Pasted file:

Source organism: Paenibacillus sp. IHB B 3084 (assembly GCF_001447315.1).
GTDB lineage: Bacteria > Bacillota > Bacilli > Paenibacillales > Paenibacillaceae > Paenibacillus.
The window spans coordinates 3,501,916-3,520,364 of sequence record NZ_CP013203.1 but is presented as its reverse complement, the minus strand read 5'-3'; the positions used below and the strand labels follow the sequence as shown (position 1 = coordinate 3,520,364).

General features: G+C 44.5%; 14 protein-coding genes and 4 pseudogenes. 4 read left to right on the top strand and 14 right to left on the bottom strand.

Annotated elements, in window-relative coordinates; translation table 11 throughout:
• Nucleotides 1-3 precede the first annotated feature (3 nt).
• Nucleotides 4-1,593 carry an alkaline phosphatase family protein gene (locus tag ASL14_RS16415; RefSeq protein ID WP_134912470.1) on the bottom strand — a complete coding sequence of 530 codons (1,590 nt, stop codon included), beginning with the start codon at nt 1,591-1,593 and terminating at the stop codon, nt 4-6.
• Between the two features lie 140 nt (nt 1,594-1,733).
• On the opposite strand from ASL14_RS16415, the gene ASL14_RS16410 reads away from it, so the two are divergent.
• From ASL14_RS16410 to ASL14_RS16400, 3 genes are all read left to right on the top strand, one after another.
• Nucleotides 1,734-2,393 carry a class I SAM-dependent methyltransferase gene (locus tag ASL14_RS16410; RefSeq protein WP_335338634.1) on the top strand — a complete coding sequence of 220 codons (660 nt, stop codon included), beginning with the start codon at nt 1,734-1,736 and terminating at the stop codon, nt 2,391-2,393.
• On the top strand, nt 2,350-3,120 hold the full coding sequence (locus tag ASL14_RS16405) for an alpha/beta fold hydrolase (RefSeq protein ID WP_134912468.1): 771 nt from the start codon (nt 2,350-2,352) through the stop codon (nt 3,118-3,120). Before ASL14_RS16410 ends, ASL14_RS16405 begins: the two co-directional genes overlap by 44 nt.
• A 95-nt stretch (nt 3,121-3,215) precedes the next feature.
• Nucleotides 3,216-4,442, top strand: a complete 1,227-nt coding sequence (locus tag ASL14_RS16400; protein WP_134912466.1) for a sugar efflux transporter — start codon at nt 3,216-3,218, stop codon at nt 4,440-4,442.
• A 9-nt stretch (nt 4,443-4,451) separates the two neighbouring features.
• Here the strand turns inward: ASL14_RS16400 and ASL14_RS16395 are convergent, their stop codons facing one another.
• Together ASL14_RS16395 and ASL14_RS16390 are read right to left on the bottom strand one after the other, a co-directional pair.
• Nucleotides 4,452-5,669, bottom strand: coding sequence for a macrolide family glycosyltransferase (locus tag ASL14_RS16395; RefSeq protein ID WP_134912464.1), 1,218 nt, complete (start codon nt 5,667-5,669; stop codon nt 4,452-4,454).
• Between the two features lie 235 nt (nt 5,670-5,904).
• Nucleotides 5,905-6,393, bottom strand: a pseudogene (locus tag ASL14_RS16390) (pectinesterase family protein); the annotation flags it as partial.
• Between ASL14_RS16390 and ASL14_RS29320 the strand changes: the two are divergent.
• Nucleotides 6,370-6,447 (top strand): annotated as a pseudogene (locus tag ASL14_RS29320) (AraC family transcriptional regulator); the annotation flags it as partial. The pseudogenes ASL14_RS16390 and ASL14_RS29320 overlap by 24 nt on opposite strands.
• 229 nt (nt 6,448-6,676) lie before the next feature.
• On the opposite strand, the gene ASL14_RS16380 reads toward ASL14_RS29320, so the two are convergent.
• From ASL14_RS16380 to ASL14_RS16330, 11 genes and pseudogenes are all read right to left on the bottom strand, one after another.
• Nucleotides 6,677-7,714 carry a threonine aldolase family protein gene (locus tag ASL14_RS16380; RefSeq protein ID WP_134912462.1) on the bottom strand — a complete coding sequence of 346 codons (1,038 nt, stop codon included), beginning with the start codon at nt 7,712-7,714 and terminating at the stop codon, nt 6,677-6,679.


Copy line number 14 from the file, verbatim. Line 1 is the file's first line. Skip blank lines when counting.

• Nucleotides 3,216-4,442, top strand: a complete 1,227-nt coding sequence (locus tag ASL14_RS16400; protein WP_134912466.1) for a sugar efflux transporter — start codon at nt 3,216-3,218, stop codon at nt 4,440-4,442.